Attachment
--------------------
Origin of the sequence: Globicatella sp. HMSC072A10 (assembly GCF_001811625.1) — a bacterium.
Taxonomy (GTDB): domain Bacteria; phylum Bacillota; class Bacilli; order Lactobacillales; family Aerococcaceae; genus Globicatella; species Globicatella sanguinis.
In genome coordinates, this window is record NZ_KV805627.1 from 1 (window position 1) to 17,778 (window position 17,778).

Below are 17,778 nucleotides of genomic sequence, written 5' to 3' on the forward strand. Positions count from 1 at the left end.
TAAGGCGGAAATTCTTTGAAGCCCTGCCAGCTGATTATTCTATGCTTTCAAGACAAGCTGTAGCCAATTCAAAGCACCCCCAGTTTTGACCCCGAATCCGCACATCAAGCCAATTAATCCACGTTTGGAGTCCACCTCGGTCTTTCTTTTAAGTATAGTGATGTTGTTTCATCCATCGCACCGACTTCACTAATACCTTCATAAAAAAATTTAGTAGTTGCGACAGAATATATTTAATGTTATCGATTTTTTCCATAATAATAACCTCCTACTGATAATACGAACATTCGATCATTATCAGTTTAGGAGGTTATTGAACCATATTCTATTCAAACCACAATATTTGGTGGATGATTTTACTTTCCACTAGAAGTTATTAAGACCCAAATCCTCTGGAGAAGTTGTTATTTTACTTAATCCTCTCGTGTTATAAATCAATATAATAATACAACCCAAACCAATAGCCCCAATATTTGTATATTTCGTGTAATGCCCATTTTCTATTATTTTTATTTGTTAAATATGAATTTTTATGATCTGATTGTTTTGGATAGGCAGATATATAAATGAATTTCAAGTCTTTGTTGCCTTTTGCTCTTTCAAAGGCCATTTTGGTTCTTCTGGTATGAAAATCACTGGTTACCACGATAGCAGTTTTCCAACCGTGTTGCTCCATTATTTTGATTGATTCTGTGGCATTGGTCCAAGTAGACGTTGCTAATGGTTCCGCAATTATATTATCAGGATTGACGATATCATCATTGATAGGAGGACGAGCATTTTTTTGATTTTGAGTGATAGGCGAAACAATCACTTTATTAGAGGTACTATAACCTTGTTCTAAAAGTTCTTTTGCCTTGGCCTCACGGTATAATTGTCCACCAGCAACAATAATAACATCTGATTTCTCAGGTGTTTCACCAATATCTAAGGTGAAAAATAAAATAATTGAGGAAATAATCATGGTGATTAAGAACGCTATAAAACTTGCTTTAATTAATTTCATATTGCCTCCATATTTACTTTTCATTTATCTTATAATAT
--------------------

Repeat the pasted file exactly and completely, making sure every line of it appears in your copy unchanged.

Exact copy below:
Origin of the sequence: Globicatella sp. HMSC072A10 (assembly GCF_001811625.1) — a bacterium.
Taxonomy (GTDB): domain Bacteria; phylum Bacillota; class Bacilli; order Lactobacillales; family Aerococcaceae; genus Globicatella; species Globicatella sanguinis.
In genome coordinates, this window is record NZ_KV805627.1 from 1 (window position 1) to 17,778 (window position 17,778).

Below are 17,778 nucleotides of genomic sequence, written 5' to 3' on the forward strand. Positions count from 1 at the left end.
TAAGGCGGAAATTCTTTGAAGCCCTGCCAGCTGATTATTCTATGCTTTCAAGACAAGCTGTAGCCAATTCAAAGCACCCCCAGTTTTGACCCCGAATCCGCACATCAAGCCAATTAATCCACGTTTGGAGTCCACCTCGGTCTTTCTTTTAAGTATAGTGATGTTGTTTCATCCATCGCACCGACTTCACTAATACCTTCATAAAAAAATTTAGTAGTTGCGACAGAATATATTTAATGTTATCGATTTTTTCCATAATAATAACCTCCTACTGATAATACGAACATTCGATCATTATCAGTTTAGGAGGTTATTGAACCATATTCTATTCAAACCACAATATTTGGTGGATGATTTTACTTTCCACTAGAAGTTATTAAGACCCAAATCCTCTGGAGAAGTTGTTATTTTACTTAATCCTCTCGTGTTATAAATCAATATAATAATACAACCCAAACCAATAGCCCCAATATTTGTATATTTCGTGTAATGCCCATTTTCTATTATTTTTATTTGTTAAATATGAATTTTTATGATCTGATTGTTTTGGATAGGCAGATATATAAATGAATTTCAAGTCTTTGTTGCCTTTTGCTCTTTCAAAGGCCATTTTGGTTCTTCTGGTATGAAAATCACTGGTTACCACGATAGCAGTTTTCCAACCGTGTTGCTCCATTATTTTGATTGATTCTGTGGCATTGGTCCAAGTAGACGTTGCTAATGGTTCCGCAATTATATTATCAGGATTGACGATATCATCATTGATAGGAGGACGAGCATTTTTTTGATTTTGAGTGATAGGCGAAACAATCACTTTATTAGAGGTACTATAACCTTGTTCTAAAAGTTCTTTTGCCTTGGCCTCACGGTATAATTGTCCACCAGCAACAATAATAACATCTGATTTCTCAGGTGTTTCACCAATATCTAAGGTGAAAAATAAAATAATTGAGGAAATAATCATGGTGATTAAGAACGCTATAAAACTTGCTTTAATTAATTTCATATTGCCTCCATATTTACTTTTCATTTATCTTATAATAT